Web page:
Lead gift will launch fundraising to establish a central destination for well-being at the University of Richmond

April 19, 2018

The University of Richmond has been at the forefront of colleges exploring modern approaches to student well-being. That commitment is being strengthened thanks to a lead gift commitment from the Walrath Family Foundation, a philanthropic foundation established by alumni Michael and Michelle Walrath. This gift will launch a fundraising effort to bring together wellness initiatives, resources and departments under one roof. The state-of-the-art facility will be dedicated to campus well-being that can create a life-long impact on our students and community.

The Well-Being Center is designed to be a collaborative high-impact environment to support student learning and well-being. It will house all campus health care in one location, including the health center and counseling and psychological services, providing convenient yet discreet access for students. The building also will feature a welcoming public space with an abundance of natural light and health promotion amenities making it a destination for students.

Well-Being Center front“Michael and Michelle Walrath believe strongly in the power of well-being to transform society, and their gift will have a lasting impact on our students,” said President Ronald A. Crutcher. “This center will enable students to develop a holistic approach to well-being that will not only serve them while they are on campus, but all of their lives.”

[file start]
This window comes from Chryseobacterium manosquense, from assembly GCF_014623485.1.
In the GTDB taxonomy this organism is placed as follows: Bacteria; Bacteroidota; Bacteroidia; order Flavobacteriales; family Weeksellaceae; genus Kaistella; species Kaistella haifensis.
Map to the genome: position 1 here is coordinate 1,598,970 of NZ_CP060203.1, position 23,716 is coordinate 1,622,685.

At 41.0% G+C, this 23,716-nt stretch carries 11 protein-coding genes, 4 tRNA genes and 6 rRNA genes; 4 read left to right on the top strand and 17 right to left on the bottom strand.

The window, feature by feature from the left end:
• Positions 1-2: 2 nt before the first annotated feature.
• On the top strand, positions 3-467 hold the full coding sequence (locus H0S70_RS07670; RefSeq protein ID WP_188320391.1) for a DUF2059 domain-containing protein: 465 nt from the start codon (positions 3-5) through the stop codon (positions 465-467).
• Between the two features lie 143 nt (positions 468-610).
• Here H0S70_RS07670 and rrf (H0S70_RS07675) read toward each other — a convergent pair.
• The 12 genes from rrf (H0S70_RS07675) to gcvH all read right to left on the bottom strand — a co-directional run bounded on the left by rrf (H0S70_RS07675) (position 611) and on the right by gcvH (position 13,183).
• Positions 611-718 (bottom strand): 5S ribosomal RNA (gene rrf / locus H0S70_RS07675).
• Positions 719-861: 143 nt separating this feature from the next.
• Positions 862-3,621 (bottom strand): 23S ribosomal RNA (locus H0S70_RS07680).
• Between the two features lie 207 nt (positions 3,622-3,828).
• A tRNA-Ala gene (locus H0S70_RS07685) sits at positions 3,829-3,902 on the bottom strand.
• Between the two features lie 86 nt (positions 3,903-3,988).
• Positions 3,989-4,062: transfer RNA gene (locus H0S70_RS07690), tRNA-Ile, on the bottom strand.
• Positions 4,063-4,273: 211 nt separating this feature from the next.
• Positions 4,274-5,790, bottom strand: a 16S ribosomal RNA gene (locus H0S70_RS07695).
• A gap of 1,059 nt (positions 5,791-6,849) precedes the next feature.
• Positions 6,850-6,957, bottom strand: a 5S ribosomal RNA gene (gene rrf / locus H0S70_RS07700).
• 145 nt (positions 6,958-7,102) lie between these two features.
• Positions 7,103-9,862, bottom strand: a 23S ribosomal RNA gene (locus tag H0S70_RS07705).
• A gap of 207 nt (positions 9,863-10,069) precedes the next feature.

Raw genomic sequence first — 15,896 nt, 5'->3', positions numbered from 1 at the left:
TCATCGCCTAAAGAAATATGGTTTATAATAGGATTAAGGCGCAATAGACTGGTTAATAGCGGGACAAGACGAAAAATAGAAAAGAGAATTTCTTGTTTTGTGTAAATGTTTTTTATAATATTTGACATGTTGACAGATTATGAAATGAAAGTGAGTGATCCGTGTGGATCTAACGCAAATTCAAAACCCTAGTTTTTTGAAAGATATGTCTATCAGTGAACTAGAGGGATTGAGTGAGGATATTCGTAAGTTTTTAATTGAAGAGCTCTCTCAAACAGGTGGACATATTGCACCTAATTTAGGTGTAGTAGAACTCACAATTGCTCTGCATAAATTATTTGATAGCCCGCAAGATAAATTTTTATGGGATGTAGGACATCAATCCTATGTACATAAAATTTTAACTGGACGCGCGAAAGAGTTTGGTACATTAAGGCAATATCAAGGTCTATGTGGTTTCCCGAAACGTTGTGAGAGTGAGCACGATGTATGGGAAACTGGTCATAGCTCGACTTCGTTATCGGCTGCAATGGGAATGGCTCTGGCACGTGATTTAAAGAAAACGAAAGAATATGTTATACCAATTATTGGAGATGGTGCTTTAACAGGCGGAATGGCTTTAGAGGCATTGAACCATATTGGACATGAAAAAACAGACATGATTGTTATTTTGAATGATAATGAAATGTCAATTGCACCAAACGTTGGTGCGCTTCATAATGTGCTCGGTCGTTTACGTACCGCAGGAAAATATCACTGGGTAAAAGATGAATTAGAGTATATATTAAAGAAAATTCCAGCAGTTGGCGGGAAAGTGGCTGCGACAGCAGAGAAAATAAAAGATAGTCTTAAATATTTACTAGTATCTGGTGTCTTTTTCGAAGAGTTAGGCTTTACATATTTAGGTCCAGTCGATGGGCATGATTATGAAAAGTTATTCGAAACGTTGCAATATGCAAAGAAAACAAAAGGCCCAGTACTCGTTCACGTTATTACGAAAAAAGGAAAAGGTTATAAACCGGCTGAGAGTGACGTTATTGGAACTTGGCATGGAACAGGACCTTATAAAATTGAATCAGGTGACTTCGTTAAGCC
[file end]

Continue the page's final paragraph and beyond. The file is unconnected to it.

The new facility reflects a comprehensive approach to well-being, integrating offices such as the Student Health Center, Counseling and Psychological Services and the Center for Sexual Assault Prevention and Response, as well as wellness education and nutrition services. Locating these important student services in a single location will enhance the university’s ability to provide integrated care and support for students.

The new building will include features that will encourage students to visit the facility not only when they need care, but also when they want to be proactive and be well. This includes a health food café and patio, mindfulness and meditation facilities and services, and a venue for speakers and interactive learning focused on wellness.

“Mike and I hope the center will enable UR to become a leader in the campus health and well-being movement,” said Michelle Walrath, a 1998 alum. “Nutrition, which affects our lives in so many ways, needs to be the focal point of our wellness initiative, and we need to think of wellness holistically. If we can do this effectively, we can graduate healthier and happier students, who have the potential to initiate a downstream effect on the health of our society. We hope that others will join us in this important effort.”

Well-Being Center ExteriorThe new Well-Being Center represents another step forward in the university’s commitment to well-being. Leveraging the strong foundation that was established with the creation of the Weinstein Center for Recreation more than a decade ago, putting the university at the forefront of college wellness programs, Richmond recently established a Health and Well-being Unit, which aims to more closely unite the university’s medical, counseling and health education efforts. Faculty and students are exploring such subjects as access to healthy food and the business, legal and sociopolitical aspects of health care. Others have begun to incorporate meditation and mindfulness to facilitate deeper connections with both course content and classmates.

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